Topical Reference Pages

Browse these pages to discover resources organized by topic.


37 cent Alvin Ailey and Dancers stamp

The National Postal Museum celebrates African American history by providing online resources about the role of African Americans in the postal service and philately.

Pilots Clarence Lange, Lawrence Garrison, and “Wild” Bill Hopson posing for a photo

Not only did America’s Post Office Department fund the nation’s commercial aviation industry, but from 1918-1927, the Department operated the nation’s airmail service. Postal officials hired pilots and mechanics, purchased airplanes and equipment, established aviation routes and led the nation into the commercial aviation age.

Art of the American Indian postage stamps

The National Postal Museum celebrates American Indian history by providing online resources about the role of American Indians in the postal service and philately.

Duke Kahanamoku stamp

The Museum celebrates Asian and Pacific Islander American history by providing online resources about the role of Asian and Pacific Americans in the postal service and philately.

A group of Civil War soldiers gathered in front of a mail tent

2011 marks the 150th anniversary of the start of the Civil War. The National Postal Museum is proud to offer Civil War-related material and stories as seen through the lens of postal history and philately. We hope you enjoy the collection of resources that we have assembled.

Isabella Pledging Her Jewels, $1 stamp

The Museum celebrates the 1893 World’s Columbian Exposition and the story of Christopher Columbus’s journeys to the New World as told through the nation’s first commemorative stamps, the 1893 Columbians.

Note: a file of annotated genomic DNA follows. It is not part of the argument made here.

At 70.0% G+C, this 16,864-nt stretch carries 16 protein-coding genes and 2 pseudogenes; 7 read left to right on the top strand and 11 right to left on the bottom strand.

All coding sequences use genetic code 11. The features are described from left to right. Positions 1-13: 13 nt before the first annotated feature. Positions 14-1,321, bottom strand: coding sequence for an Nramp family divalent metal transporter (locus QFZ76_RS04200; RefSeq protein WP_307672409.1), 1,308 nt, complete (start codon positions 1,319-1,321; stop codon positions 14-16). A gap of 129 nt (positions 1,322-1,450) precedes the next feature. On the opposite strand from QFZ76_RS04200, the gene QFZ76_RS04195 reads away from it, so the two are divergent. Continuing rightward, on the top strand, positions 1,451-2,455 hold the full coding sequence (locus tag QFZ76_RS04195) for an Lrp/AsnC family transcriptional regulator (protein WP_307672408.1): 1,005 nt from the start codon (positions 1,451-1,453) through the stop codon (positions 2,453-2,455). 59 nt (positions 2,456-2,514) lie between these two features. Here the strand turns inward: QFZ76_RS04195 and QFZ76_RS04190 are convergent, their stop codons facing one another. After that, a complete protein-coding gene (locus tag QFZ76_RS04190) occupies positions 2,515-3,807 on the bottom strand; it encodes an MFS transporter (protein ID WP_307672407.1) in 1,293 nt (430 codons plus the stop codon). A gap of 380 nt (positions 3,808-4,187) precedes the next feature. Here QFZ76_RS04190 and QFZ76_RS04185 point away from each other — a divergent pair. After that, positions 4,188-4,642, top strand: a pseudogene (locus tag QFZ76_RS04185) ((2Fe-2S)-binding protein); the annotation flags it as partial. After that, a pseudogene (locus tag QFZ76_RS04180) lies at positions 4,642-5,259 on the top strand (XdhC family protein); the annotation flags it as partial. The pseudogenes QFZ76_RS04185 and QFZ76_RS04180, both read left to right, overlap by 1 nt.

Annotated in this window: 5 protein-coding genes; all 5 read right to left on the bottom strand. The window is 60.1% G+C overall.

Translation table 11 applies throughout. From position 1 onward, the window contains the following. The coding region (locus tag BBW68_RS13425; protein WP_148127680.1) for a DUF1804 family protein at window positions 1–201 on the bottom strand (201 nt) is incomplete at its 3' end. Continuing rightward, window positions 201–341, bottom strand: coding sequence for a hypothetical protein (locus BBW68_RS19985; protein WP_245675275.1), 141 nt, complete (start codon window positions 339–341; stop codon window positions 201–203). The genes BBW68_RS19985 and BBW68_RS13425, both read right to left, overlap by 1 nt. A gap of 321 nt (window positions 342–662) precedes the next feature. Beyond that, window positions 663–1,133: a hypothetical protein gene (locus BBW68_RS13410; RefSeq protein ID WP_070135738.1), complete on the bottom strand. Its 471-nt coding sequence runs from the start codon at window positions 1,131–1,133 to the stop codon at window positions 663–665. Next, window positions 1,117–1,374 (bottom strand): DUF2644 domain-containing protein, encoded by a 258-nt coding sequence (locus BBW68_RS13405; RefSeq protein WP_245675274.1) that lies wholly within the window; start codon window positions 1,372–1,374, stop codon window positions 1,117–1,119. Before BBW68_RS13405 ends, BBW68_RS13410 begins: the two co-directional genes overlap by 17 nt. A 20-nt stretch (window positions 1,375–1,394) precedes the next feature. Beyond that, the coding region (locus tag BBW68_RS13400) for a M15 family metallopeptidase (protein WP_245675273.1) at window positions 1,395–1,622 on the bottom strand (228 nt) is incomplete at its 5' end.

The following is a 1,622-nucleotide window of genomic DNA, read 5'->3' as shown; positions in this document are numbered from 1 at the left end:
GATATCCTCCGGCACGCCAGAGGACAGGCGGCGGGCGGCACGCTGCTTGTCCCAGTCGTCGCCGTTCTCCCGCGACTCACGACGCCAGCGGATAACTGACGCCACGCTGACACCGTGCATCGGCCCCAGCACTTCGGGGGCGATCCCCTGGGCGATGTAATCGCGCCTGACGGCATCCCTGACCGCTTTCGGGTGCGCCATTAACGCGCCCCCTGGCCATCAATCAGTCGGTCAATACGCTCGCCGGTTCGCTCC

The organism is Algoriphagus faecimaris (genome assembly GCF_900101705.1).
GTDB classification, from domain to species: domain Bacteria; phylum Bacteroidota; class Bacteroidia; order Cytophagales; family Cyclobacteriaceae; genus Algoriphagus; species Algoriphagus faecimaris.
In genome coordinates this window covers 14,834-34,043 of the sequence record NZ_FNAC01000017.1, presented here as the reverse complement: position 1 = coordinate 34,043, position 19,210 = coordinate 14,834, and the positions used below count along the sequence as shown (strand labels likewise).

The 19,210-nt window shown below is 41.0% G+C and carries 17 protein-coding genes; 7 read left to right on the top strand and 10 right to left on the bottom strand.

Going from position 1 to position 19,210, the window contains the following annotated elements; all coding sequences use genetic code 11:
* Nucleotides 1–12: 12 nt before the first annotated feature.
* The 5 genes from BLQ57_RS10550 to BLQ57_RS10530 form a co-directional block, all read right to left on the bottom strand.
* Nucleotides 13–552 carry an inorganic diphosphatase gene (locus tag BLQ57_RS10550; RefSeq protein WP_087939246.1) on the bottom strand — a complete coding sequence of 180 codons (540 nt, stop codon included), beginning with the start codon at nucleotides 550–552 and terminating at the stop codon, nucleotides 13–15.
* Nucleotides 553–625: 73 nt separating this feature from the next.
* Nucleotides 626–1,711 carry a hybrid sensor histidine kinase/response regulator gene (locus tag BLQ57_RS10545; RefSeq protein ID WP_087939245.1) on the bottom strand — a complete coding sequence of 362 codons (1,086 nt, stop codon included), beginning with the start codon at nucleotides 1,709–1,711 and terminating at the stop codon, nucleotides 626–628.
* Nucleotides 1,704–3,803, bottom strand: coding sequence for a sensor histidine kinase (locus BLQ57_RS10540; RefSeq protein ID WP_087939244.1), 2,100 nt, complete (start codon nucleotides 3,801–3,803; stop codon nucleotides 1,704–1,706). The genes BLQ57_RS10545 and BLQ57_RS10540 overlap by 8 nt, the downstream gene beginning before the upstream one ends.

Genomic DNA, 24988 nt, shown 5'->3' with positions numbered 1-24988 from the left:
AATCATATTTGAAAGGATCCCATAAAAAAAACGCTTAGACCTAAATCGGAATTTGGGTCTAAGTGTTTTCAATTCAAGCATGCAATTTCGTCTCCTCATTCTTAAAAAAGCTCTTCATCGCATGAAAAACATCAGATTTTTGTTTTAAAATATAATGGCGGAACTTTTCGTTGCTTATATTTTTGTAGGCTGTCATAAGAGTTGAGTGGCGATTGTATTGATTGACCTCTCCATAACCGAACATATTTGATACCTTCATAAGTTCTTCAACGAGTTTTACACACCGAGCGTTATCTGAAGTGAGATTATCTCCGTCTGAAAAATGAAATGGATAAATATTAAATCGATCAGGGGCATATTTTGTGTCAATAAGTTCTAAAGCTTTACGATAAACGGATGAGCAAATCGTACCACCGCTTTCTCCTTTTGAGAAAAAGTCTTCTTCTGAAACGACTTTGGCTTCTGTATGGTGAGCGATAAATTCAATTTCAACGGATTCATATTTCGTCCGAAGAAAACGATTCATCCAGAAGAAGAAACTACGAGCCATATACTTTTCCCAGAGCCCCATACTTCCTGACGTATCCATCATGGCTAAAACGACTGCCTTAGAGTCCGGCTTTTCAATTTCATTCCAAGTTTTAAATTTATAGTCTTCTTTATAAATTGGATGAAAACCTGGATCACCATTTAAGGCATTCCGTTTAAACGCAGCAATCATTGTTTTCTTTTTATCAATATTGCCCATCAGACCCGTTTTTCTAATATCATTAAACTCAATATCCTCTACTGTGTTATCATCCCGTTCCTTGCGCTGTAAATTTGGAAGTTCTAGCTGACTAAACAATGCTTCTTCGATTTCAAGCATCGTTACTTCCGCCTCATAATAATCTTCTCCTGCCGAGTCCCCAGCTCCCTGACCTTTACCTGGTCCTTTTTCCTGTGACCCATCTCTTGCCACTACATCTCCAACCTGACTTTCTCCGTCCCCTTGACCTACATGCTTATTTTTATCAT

Fulvous Whistling Duck painting by Burton Moore featured on the 1986 duck stamp

Officially known as “Migratory Bird Hunting and Conservation Stamps,” Federal Duck Stamps are the longest running series of U. S. stamps. They are also among the largest and most beautiful of stamps, depicting all species of North American ducks, swans and geese.

Hispanic Americans stamp

Hispanic and Latino people demonstrate excellence in many areas including politics, public service, music, film, sports, business, science, and the military. The Museum is proud to recognize the significant contributions of these people and related events though various online exhibits.

4 cent Christmas 1962 stamp with two candles and a wreath with a red bow

Find resources on holidays on the National Postal Museum's website.

The "Inverted Jenny" is a misprinted U.S. postage stamp showing an inverted image of a blue airplane. The error occurred on the 24-cent airmail stamp of 1918. Only one sheet of one hundred inverted center stamps was sold, and no other examples have been discovered.

3-cent Joseph Pulitzer stamp

Find resources related to the literary arts on the National Postal Museum's website.

Hometowns Honor Their Returning Veterans stamp

Find resources related to the military on the National Postal Museum's website.

29-cent Elvis single, January 8, 1993

Find resources related to music and the performing arts on the National Postal Museum's website.

Find resources about nature and the environment on the National Postal Museum's website.